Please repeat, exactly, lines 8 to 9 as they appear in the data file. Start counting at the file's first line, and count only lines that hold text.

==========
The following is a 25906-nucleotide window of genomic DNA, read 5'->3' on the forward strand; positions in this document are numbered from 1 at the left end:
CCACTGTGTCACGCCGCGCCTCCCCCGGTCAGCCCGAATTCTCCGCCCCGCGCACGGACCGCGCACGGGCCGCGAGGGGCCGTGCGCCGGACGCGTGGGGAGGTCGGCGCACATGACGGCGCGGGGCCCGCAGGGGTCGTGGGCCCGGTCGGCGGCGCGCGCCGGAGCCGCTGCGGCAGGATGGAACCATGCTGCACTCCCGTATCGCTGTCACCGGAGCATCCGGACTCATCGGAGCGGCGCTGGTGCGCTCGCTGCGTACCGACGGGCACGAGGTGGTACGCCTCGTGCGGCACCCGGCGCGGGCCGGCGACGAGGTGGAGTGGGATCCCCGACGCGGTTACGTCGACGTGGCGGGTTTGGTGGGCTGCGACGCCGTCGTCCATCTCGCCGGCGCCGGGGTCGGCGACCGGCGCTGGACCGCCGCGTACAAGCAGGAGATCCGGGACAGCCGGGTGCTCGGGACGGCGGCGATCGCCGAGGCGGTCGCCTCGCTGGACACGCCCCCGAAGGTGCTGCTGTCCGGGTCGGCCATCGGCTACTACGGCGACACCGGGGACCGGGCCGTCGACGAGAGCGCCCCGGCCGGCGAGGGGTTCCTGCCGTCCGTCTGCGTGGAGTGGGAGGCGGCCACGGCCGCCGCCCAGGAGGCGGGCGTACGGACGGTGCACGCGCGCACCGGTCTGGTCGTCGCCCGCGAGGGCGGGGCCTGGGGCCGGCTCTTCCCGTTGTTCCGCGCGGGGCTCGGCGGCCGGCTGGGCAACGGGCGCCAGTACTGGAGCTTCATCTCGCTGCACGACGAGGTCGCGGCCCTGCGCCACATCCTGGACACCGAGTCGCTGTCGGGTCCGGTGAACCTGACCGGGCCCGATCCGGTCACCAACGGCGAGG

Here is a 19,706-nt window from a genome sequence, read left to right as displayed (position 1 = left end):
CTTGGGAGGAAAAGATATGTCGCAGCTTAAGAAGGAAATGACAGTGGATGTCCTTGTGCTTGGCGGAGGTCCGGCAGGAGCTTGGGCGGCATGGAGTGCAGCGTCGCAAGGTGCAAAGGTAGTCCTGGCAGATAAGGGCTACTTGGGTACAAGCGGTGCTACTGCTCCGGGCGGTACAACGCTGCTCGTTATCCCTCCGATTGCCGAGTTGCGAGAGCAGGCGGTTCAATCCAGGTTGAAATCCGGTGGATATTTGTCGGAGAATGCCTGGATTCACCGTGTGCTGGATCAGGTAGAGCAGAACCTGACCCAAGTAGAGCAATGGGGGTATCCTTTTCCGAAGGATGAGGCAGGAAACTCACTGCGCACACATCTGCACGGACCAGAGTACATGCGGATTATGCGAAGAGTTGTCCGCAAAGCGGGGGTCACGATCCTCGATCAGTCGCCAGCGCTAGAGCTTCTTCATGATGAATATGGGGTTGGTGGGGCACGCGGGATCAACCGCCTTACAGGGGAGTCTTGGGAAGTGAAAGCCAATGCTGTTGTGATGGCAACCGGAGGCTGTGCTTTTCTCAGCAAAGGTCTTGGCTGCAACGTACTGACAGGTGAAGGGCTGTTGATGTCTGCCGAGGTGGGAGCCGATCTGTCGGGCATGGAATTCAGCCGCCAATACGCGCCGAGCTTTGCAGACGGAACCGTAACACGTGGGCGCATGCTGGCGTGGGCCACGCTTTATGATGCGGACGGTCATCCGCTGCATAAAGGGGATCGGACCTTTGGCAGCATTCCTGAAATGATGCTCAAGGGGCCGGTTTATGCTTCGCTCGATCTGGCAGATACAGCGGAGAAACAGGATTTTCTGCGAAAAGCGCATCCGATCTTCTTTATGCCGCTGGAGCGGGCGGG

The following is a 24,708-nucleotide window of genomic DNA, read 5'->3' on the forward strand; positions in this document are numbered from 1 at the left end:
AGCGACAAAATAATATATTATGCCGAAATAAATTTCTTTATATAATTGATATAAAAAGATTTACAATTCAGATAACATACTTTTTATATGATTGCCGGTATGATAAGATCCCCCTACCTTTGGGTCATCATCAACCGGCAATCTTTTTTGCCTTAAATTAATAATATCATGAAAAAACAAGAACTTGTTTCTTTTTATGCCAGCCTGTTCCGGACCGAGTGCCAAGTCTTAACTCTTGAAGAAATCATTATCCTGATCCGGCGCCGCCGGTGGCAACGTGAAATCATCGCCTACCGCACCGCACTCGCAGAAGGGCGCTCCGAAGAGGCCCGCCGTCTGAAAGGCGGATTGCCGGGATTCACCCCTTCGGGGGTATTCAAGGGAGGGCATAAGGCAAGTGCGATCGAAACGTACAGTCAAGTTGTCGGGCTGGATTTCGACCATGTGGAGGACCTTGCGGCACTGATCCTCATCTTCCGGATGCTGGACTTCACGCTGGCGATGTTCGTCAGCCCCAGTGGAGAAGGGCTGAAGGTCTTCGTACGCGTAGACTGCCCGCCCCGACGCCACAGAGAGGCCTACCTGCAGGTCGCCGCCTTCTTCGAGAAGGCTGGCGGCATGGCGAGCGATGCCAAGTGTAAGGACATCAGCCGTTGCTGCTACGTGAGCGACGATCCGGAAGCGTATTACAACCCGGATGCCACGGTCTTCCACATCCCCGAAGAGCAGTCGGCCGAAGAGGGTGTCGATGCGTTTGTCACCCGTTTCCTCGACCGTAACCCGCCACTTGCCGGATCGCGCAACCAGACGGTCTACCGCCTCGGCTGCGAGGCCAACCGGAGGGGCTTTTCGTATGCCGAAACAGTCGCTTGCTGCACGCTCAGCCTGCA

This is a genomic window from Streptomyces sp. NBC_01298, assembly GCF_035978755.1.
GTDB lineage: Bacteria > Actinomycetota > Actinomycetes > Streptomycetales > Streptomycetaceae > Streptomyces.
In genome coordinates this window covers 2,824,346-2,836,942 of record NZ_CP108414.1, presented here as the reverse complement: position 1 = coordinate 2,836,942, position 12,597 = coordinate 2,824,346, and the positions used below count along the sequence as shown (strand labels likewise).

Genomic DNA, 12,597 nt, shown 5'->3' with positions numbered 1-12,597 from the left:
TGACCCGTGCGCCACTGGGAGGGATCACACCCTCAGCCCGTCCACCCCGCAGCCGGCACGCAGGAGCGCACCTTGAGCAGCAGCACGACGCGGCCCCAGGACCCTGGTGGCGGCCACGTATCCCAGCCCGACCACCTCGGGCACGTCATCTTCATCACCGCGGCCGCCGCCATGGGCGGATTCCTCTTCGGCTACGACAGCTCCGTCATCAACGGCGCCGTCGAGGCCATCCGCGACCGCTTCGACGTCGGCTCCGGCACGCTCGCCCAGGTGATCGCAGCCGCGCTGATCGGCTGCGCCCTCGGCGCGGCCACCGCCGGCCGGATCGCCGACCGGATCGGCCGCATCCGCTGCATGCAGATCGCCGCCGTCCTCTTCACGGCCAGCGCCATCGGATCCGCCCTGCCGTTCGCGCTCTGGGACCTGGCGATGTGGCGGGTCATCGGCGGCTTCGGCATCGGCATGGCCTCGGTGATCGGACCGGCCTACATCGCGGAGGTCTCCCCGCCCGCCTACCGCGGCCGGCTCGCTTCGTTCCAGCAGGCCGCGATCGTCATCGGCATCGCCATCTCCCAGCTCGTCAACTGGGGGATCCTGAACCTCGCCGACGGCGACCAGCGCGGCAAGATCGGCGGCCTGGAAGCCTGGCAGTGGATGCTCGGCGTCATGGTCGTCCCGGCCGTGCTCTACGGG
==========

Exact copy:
GTDB lineage: Bacteria > Actinomycetota > Actinomycetes > Streptomycetales > Streptomycetaceae > Streptomyces.
In genome coordinates this window covers 2,824,346-2,836,942 of record NZ_CP108414.1, presented here as the reverse complement: position 1 = coordinate 2,836,942, position 12,597 = coordinate 2,824,346, and the positions used below count along the sequence as shown (strand labels likewise).